Tittle, Abie Harris are WNC Scottish Rite scholars


By Pete Zamplas –

Henderson County’s Mackenzie Tittle and Abigail Harris, who graduate from high school this Friday, are two of the top three winners of first-ever area Scottish Rite scholarships for western North Carolina.

They join Kelsey Fletcher of East Rutherford High. She and East Henderson soccer star Hayden “Mackenzie” Tittle of East Henderson each qualify for a $5,000 annual college scholarship renewable for up to four years, from the Scottish Rites (of Freemasonry) Asheville chapter.

Harris of Hendersonville High is awarded a $2,000 annual scholarship. As sole alternate, she would get a $5,000 scholarship if either of its recipients ceases to receive it. Harris and Fletcher are both accepted into UNC-Chapel Hill. Tittle has a full academic scholarship to Berry College in Georgia, where he will play soccer.

Tomorrow, Friday, June 7 is historically D-Day Plus One. It also marks the last day of school with graduation that evening for all four high schools in Henderson County, as well as Balfour Education Center students.

The three scholarship winners were chosen via a point system from 36 applicants from the state’s 16 westernmost counties, on May 14 by a trio on Asheville Scottish Rites’ Education Committee, panel Chairman Frank Burrell said. Burrell, a mason, was Jackson County school superintendent in 1997-2001.

“Scottish Rites built up a sizable fund, from fundraisers,” Burrell said. He urged superintendents to seek two applicants per high school. They were among top in unweighted grade-point average, and active in extra-curricular groups, Burrell said.

“They were all strong candidates, from the top of the heaps,” he said. “But these three stood out.” He said the trio showed collegiate aptitude, drive and achievement, and character including humility. He said Tittle did not even bring up his soccer prowess. All three were very composed and “articulate,” in live interviews.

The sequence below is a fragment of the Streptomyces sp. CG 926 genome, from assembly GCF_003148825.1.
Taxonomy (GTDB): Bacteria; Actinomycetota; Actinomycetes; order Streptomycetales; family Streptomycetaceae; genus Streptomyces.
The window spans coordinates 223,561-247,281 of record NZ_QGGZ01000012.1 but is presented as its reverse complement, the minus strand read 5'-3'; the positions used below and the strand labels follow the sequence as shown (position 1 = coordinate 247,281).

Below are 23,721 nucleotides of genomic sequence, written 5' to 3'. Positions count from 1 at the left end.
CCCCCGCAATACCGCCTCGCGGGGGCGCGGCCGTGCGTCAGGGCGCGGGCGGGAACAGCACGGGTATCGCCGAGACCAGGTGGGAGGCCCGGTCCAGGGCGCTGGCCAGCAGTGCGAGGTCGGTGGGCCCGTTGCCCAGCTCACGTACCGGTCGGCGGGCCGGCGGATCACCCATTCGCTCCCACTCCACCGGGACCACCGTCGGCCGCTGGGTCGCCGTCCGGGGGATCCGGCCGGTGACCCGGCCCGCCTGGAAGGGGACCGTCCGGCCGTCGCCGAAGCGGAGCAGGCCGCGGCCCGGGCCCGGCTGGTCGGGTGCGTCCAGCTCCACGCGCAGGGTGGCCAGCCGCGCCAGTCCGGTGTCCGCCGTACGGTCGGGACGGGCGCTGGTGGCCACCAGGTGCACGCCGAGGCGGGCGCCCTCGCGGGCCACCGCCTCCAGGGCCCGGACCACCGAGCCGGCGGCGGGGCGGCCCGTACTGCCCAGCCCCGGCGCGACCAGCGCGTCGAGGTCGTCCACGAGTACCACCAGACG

Hayden “Mackenzie” Tittle has a perfect 4.0 East career GPA, that soars to 4.87 when bolstered by honors and advanced placement (A.P.) courses. The valedictorian is the son of Gary and Peggy Tittle. His younger brother Noah, a rising senior, was his Eagle soccer teammate. Their sisters are Dakota, a rising East sophomore who plays soccer and tennis, and Murphy Tittle who enters seventh grade this fall.

Mackenzie Tittle, as a “striker” forward, is East’s all-time scorer with 75 goals. He notched 22 last fall, as among seven four-year starters. Head coach Tim Roberts, describes the go-to finisher as a “one in a million” player and superb leader and team motivator.

Tittle said that before games and during half-times, he helped “refocus” teammates. He said to “keep composed.” Indeed, he said, “perseverance and focus” were his keys on the field and in the classroom.

Tittle, a fan of Duke sports, wants to coach. He plans to teach high school social studies, like his mentor Shelby Lewis. He said “she emphasized the importance of learning from the past, to progress to the future.” His favorite era is colonial America. Lewis taught him in East High civics-economics, honors U.S. history and A.P. history.

“Mackenzie has the making to be a great teacher,” Mrs. Lewis said, pointing to his disciplined preparation and mastery of subjects. Also, she said, “he’s a natural born leader. He accepts others’ opinions, and listens to their arguments. Yet he’s quick to challenge perspectives. He looks at history beyond its face level, to what’s behind the subject” such as from dissident “movers and shakers.”

Abigail Harris said she wants to be an attorney, likely specializing in criminal law. In student mock trials, she won a West Region award as best attorney for the opening statement. “I like to see how the law system works, what it’s like to be an attorney,” she said. She said she wants to help foster justice. Burrell noted she espoused “the helping side of lawyering.”

Harris is “conscientious. She does the right thing, and she’s cheerful about it,” HHS guidance counselor Annabelle Hurd said. “She is so bright, yet so unassuming and down to earth. She is not full of herself.”

Abie would be the first attorney from her family. She is the youngest of Melanie and Craig Harris’s three children. She ranks 13th in her HHS class of 162, heading into computation of final nine-week session grades, Hurd noted. Harris’ GPA is 4.617 weighted, 3.9167 unweighted with A’s in all but two classes in four years. She is an avid reader. As an honors student, she tutored other HHS students. She was in the Kiwanettes service club.

Like Tittle, Harris was also active in athletics. She ran in track, and HHS cross country for three seasons. Covering distances, it is “really relaxing to run,” she said. “It clears my mind.”

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